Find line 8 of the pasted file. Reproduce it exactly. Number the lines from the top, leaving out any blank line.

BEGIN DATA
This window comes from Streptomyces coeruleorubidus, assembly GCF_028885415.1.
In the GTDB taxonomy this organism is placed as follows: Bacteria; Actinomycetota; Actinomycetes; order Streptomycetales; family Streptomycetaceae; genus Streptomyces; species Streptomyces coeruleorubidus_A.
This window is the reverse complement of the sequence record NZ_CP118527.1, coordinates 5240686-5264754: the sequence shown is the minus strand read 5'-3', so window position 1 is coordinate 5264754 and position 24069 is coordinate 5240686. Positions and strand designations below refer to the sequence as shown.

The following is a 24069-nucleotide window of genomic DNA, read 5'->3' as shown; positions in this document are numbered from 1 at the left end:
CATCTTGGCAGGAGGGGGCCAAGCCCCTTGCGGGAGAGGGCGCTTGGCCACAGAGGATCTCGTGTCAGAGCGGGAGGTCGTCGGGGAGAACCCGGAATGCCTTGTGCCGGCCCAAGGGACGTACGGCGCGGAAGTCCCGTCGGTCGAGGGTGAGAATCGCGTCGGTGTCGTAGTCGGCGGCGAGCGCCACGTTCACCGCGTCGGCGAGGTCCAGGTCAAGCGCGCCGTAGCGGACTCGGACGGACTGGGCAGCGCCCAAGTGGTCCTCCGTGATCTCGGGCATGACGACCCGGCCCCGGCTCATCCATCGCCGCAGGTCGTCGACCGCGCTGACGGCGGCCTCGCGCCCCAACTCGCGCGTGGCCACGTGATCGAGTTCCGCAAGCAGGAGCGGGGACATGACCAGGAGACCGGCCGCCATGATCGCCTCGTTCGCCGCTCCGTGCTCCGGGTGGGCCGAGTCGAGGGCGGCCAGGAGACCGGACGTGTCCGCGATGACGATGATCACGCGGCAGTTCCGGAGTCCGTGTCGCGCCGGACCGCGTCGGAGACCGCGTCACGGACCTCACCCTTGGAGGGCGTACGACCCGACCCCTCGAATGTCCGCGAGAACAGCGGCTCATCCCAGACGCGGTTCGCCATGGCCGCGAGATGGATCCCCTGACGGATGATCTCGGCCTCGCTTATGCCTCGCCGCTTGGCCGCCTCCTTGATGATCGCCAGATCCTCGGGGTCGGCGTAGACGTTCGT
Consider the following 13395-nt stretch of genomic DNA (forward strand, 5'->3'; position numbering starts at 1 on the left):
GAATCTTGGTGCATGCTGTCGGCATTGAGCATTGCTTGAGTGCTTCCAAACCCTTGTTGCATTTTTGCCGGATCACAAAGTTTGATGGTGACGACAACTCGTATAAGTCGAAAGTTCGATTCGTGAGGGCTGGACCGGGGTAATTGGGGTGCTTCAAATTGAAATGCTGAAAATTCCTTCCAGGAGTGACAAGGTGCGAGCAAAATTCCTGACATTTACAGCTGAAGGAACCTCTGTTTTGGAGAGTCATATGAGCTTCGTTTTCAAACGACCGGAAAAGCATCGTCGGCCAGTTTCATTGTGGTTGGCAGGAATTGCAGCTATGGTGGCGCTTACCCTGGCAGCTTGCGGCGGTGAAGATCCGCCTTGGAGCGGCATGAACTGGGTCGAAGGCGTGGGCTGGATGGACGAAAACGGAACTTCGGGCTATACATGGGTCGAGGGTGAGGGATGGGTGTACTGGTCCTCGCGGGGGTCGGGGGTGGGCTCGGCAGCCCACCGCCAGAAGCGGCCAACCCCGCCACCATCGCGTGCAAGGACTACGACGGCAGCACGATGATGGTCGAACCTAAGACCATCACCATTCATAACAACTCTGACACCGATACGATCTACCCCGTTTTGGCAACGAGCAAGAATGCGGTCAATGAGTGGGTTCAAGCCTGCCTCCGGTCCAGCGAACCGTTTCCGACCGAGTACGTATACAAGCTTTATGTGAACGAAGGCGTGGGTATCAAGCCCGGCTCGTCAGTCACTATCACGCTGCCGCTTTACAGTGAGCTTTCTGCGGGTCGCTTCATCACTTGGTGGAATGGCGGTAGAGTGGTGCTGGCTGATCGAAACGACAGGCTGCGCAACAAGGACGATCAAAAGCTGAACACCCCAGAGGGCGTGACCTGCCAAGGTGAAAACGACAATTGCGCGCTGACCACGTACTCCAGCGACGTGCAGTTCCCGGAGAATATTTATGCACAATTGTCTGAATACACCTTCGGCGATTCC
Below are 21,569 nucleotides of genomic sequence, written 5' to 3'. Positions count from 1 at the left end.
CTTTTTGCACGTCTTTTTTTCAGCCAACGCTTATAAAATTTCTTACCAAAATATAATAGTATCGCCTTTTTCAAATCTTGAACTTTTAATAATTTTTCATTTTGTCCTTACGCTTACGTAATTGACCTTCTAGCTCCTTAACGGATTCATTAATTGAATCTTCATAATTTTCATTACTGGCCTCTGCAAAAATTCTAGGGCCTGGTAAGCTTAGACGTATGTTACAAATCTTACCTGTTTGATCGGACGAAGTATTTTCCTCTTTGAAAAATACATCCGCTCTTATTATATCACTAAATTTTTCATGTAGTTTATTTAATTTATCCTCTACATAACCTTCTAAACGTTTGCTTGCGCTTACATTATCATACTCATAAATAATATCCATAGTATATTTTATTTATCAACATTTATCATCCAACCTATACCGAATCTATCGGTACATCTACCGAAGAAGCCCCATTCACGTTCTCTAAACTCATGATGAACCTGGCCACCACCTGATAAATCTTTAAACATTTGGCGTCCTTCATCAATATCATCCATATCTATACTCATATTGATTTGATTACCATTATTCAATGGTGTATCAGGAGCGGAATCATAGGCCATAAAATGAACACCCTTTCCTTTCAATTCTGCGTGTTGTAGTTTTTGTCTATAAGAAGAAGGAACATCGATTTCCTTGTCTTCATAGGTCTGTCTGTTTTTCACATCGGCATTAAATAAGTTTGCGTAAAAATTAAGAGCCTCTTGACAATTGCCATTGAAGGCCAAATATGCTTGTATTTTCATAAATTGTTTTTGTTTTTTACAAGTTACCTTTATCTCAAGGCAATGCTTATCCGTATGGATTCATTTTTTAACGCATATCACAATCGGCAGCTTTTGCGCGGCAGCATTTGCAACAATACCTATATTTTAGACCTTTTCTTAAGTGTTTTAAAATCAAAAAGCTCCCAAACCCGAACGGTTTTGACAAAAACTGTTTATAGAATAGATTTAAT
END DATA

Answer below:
Below are 21,569 nucleotides of genomic sequence, written 5' to 3'. Positions count from 1 at the left end.